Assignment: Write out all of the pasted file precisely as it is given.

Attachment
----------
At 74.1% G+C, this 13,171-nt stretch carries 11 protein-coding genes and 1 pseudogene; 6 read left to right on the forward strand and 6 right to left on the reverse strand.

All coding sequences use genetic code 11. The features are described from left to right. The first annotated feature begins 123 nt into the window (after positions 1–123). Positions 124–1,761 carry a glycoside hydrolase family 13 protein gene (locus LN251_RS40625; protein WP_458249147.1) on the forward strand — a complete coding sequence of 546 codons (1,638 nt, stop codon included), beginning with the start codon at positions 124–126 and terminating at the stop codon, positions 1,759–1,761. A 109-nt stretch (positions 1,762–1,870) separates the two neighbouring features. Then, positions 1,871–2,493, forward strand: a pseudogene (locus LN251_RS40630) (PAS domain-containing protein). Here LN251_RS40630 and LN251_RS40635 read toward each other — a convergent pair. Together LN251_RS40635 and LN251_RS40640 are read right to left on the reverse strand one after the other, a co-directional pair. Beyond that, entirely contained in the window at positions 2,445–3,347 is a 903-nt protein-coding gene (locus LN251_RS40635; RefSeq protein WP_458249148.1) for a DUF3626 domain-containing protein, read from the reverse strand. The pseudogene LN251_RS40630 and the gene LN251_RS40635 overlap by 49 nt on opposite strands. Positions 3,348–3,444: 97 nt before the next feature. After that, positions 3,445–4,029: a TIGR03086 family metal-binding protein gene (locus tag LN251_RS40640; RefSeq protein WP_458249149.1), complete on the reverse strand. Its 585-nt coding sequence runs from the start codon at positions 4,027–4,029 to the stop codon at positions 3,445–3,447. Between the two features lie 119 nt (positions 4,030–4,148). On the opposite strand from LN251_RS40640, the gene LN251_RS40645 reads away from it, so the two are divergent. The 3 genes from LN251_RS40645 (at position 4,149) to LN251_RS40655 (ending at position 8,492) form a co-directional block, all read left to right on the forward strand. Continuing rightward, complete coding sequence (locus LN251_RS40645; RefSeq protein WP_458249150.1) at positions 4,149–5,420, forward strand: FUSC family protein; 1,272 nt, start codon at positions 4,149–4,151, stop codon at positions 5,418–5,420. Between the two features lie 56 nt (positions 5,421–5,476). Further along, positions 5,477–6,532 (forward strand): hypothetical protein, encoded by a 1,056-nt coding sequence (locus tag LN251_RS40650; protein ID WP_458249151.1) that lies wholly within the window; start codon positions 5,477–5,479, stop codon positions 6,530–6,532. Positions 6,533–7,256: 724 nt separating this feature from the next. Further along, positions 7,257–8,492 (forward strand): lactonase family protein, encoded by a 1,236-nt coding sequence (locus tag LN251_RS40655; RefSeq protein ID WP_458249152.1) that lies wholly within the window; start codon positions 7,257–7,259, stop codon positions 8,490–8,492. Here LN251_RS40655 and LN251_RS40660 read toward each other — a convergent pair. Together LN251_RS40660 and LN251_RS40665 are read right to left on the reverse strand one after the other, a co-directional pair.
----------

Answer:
At 74.1% G+C, this 13,171-nt stretch carries 11 protein-coding genes and 1 pseudogene; 6 read left to right on the forward strand and 6 right to left on the reverse strand.

All coding sequences use genetic code 11. The features are described from left to right. The first annotated feature begins 123 nt into the window (after positions 1–123). Positions 124–1,761 carry a glycoside hydrolase family 13 protein gene (locus LN251_RS40625; protein WP_458249147.1) on the forward strand — a complete coding sequence of 546 codons (1,638 nt, stop codon included), beginning with the start codon at positions 124–126 and terminating at the stop codon, positions 1,759–1,761. A 109-nt stretch (positions 1,762–1,870) separates the two neighbouring features. Then, positions 1,871–2,493, forward strand: a pseudogene (locus LN251_RS40630) (PAS domain-containing protein). Here LN251_RS40630 and LN251_RS40635 read toward each other — a convergent pair. Together LN251_RS40635 and LN251_RS40640 are read right to left on the reverse strand one after the other, a co-directional pair. Beyond that, entirely contained in the window at positions 2,445–3,347 is a 903-nt protein-coding gene (locus LN251_RS40635; RefSeq protein WP_458249148.1) for a DUF3626 domain-containing protein, read from the reverse strand. The pseudogene LN251_RS40630 and the gene LN251_RS40635 overlap by 49 nt on opposite strands. Positions 3,348–3,444: 97 nt before the next feature. After that, positions 3,445–4,029: a TIGR03086 family metal-binding protein gene (locus tag LN251_RS40640; RefSeq protein WP_458249149.1), complete on the reverse strand. Its 585-nt coding sequence runs from the start codon at positions 4,027–4,029 to the stop codon at positions 3,445–3,447. Between the two features lie 119 nt (positions 4,030–4,148). On the opposite strand from LN251_RS40640, the gene LN251_RS40645 reads away from it, so the two are divergent. The 3 genes from LN251_RS40645 (at position 4,149) to LN251_RS40655 (ending at position 8,492) form a co-directional block, all read left to right on the forward strand. Continuing rightward, complete coding sequence (locus LN251_RS40645; RefSeq protein WP_458249150.1) at positions 4,149–5,420, forward strand: FUSC family protein; 1,272 nt, start codon at positions 4,149–4,151, stop codon at positions 5,418–5,420. Between the two features lie 56 nt (positions 5,421–5,476). Further along, positions 5,477–6,532 (forward strand): hypothetical protein, encoded by a 1,056-nt coding sequence (locus tag LN251_RS40650; protein ID WP_458249151.1) that lies wholly within the window; start codon positions 5,477–5,479, stop codon positions 6,530–6,532. Positions 6,533–7,256: 724 nt separating this feature from the next. Further along, positions 7,257–8,492 (forward strand): lactonase family protein, encoded by a 1,236-nt coding sequence (locus tag LN251_RS40655; RefSeq protein ID WP_458249152.1) that lies wholly within the window; start codon positions 7,257–7,259, stop codon positions 8,490–8,492. Here LN251_RS40655 and LN251_RS40660 read toward each other — a convergent pair. Together LN251_RS40660 and LN251_RS40665 are read right to left on the reverse strand one after the other, a co-directional pair.